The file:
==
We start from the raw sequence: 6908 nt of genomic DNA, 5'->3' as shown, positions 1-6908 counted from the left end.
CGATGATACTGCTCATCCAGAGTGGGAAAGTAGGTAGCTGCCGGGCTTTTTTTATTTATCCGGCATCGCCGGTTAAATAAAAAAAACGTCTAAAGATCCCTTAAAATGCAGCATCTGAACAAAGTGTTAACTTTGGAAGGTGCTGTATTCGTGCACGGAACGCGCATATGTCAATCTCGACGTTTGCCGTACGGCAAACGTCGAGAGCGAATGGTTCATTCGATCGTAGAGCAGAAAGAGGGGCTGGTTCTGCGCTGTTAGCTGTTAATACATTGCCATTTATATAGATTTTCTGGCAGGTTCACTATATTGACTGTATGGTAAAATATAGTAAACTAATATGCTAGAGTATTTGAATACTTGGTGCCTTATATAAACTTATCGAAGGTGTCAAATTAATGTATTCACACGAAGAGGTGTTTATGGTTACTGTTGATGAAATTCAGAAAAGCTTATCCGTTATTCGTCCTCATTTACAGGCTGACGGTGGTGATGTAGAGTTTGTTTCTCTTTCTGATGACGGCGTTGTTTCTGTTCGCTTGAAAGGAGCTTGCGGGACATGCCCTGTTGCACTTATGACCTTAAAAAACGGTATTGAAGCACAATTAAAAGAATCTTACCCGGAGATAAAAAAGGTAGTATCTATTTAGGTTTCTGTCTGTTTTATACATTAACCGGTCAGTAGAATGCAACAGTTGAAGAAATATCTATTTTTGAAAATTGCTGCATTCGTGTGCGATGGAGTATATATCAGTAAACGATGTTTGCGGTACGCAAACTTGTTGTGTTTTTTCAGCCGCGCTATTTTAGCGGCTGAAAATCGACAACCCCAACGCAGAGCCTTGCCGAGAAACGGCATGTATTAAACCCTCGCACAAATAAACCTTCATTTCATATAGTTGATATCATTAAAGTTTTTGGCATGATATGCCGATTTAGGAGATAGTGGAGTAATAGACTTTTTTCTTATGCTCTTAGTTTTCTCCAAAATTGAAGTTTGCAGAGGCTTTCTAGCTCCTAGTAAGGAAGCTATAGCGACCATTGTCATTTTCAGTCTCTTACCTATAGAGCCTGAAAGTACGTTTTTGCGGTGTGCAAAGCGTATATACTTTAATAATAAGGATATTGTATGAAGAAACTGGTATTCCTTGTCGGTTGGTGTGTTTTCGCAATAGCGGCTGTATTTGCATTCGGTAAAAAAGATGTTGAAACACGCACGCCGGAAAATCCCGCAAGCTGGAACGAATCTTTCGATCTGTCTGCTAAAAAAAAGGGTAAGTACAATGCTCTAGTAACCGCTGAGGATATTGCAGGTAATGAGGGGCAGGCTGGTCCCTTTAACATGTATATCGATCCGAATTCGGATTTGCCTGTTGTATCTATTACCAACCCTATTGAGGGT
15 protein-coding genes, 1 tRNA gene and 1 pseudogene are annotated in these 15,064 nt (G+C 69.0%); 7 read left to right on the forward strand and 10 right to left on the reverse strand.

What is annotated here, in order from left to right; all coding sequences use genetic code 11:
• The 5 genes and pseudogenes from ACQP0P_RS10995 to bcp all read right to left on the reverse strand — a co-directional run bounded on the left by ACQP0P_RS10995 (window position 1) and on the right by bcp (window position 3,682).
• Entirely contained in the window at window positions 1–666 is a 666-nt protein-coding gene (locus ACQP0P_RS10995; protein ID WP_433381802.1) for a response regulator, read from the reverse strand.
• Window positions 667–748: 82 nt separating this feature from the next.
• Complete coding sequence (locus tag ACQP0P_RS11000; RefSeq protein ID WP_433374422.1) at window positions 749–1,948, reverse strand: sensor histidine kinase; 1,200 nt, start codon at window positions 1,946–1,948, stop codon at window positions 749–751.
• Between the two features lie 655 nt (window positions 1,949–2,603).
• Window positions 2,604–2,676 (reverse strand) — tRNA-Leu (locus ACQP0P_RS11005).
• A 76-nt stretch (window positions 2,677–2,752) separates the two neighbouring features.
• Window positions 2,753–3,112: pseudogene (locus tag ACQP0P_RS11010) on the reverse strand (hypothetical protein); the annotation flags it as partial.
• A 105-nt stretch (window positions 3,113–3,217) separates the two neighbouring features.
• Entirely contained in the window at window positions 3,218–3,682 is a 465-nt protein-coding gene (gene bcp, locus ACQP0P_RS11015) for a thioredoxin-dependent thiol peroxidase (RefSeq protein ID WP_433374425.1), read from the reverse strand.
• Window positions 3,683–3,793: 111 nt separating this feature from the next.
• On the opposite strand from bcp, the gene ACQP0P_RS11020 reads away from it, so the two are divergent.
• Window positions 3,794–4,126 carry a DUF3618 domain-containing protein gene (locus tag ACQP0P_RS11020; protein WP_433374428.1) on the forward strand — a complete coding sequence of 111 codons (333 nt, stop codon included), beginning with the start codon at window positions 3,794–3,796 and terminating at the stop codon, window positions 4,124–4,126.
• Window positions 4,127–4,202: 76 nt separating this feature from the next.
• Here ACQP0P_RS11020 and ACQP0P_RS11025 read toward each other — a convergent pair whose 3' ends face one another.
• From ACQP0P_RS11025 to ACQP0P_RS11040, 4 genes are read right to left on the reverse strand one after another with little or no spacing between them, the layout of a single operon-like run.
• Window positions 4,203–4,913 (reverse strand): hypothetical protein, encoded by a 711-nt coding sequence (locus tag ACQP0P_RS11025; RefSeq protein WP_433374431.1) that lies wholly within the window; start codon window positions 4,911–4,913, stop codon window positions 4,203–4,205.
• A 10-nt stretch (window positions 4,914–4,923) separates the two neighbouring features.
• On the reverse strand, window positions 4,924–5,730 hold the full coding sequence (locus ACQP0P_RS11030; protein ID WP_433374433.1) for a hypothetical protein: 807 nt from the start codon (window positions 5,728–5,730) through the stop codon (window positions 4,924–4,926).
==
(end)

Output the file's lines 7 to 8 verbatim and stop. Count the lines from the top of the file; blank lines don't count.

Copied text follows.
• Window positions 667–748: 82 nt separating this feature from the next.
• Complete coding sequence (locus tag ACQP0P_RS11000; RefSeq protein ID WP_433374422.1) at window positions 749–1,948, reverse strand: sensor histidine kinase; 1,200 nt, start codon at window positions 1,946–1,948, stop codon at window positions 749–751.